Wisdom and Justice
Yesterday morning I got up for my usual devotional time and read 1 Kings 3. The classic story of Solomon and the two women claiming one baby was theirs. Clearly one was lying so Solomon threatens to cut the baby in two. This real mother is revealed by the two women’s reaction to Solomon threat. The verse that struck was the last one in the chapter, “When all Israel heard the verdict the king had given, they held the king in awe, because they saw that he had wisdom from God to administer justice.” They observed he had “wisdom from God to administer justice.” Justice in this case I think is simply doing what is right. In the case before him, Solomon made a decision to help discern between a fake request and a real one. Justice was done because of his decision. I prayed that morning that God would grant me wisdom to discern how to administer justice not knowing I would soon need it.
One of the expectations of a pastor is to discern the need of people coming to the front door asking for assistance, usually monetary. Not two hours after I read 1 Kings 3:28 did a man and his son come to the door asking for a place to stay until Dec. 1. Then the money would come through and they could get back into an apartment, he, his wife, and their two teenage sons would be off the streets. I have already learned not to give money on the spot but to buy time to see if the need is legitimate. I asked if there was a way to contact him and potentially tomorrow something might be available. He had an email address, provided a reference, which later checked out, and we made a decision to open a home to them come tomorrow morning.
There were certain rules though. Knowing God issue the 10 commandments after he had a relationship with Israel and delivered them from Egypt. As Andy Stanley says, “They are confirmation of relationship not a requirement of relationship.” So, I decided we should set up some stipulations for the grace being offered. This morning he returned with his son in hand and we presented the offer of a place in process of being fixed up to for rent but they would receive no key and need to respect the property. Wisely, one of the elders of the church was with me and asked the man to go and return with the rest of his family and we would show them the place. He said they would return in two hours. Two hours became 3.5 before word came again. The word, via email, was someone had offered to pay for a hotel for a week and they no longer needed our services. Even more intriguing was that five minutes before the email arrived the family member who served as a reference the night before called asking for the address of the place we offered. As I like to say… “Interesting.”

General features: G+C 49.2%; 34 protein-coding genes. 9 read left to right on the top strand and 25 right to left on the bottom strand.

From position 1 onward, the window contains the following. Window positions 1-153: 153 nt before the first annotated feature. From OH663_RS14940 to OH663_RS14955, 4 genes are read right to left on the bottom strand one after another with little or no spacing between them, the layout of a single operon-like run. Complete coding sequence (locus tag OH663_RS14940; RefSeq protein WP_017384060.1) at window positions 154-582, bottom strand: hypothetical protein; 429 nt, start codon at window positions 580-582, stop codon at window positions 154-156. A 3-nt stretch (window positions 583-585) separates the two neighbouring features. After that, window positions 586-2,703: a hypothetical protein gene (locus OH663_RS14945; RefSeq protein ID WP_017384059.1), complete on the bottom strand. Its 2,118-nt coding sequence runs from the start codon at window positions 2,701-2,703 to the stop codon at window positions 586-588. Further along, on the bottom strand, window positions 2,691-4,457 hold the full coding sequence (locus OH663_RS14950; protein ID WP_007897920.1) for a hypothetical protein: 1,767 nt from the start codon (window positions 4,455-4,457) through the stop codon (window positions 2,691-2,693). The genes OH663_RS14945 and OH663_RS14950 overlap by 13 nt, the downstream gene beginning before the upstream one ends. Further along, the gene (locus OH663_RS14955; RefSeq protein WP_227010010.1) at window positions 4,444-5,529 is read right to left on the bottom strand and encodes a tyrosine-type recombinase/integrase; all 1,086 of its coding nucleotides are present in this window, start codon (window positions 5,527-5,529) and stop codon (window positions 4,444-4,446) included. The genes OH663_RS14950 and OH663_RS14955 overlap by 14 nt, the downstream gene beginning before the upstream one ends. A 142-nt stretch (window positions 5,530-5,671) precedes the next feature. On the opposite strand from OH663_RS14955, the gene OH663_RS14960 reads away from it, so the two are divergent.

This is the a part of what it looks like to do ministry. God entrusts us to use what he has given us so that we may administer justice wisely. One of the things that became more clear to me than it had been before was the need to create hurdles. Solomon offered in part what was requested but the way he offered revealed the intentions of the two women. In the event we cannot fully investigate the case, we do as Solomon did, create hurdles to reveal what is just. Those with legitimate needs will jump the necessary hurdles. Only a fool hands over money without questioning its recipient. As much as it is injustice to not care for the needy it is also injustice to provide it to those who are undeserving.
Even in our ministry to the poor we must administer justice with wisdom. We must remain gospel centered. I am reminded by tests like these that the gospel is always our guide. God’s grace extended to all came through the hurdle of the cross. Administering justice with wisdom may often look like something as a simple request to demonstrate one’s case is true before giving assistance.